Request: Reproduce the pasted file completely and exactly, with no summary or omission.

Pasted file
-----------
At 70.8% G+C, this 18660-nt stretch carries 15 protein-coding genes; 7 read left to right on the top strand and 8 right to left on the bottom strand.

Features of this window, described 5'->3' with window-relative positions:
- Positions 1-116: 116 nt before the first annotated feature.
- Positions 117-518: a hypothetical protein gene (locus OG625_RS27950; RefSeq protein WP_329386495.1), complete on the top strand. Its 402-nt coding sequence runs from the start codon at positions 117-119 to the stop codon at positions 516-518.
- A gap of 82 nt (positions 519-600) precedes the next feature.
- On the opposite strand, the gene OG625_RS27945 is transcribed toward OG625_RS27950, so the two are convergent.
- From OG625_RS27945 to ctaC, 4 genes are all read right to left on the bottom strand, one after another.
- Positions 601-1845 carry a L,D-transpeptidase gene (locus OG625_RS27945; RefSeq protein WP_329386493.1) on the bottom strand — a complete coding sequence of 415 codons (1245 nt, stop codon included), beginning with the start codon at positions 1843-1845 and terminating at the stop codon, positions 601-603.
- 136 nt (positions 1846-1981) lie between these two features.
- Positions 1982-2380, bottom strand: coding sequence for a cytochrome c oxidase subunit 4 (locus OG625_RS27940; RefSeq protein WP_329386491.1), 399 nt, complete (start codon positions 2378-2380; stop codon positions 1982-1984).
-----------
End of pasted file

At 70.8% G+C, this 18660-nt stretch carries 15 protein-coding genes; 7 read left to right on the top strand and 8 right to left on the bottom strand.

Features of this window, described 5'->3' with window-relative positions:
- Positions 1-116: 116 nt before the first annotated feature.
- Positions 117-518: a hypothetical protein gene (locus OG625_RS27950; RefSeq protein WP_329386495.1), complete on the top strand. Its 402-nt coding sequence runs from the start codon at positions 117-119 to the stop codon at positions 516-518.
- A gap of 82 nt (positions 519-600) precedes the next feature.
- On the opposite strand, the gene OG625_RS27945 is transcribed toward OG625_RS27950, so the two are convergent.
- From OG625_RS27945 to ctaC, 4 genes are all read right to left on the bottom strand, one after another.
- Positions 601-1845 carry a L,D-transpeptidase gene (locus OG625_RS27945; RefSeq protein WP_329386493.1) on the bottom strand — a complete coding sequence of 415 codons (1245 nt, stop codon included), beginning with the start codon at positions 1843-1845 and terminating at the stop codon, positions 601-603.
- 136 nt (positions 1846-1981) lie between these two features.
- Positions 1982-2380, bottom strand: coding sequence for a cytochrome c oxidase subunit 4 (locus OG625_RS27940; RefSeq protein WP_329386491.1), 399 nt, complete (start codon positions 2378-2380; stop codon positions 1982-1984).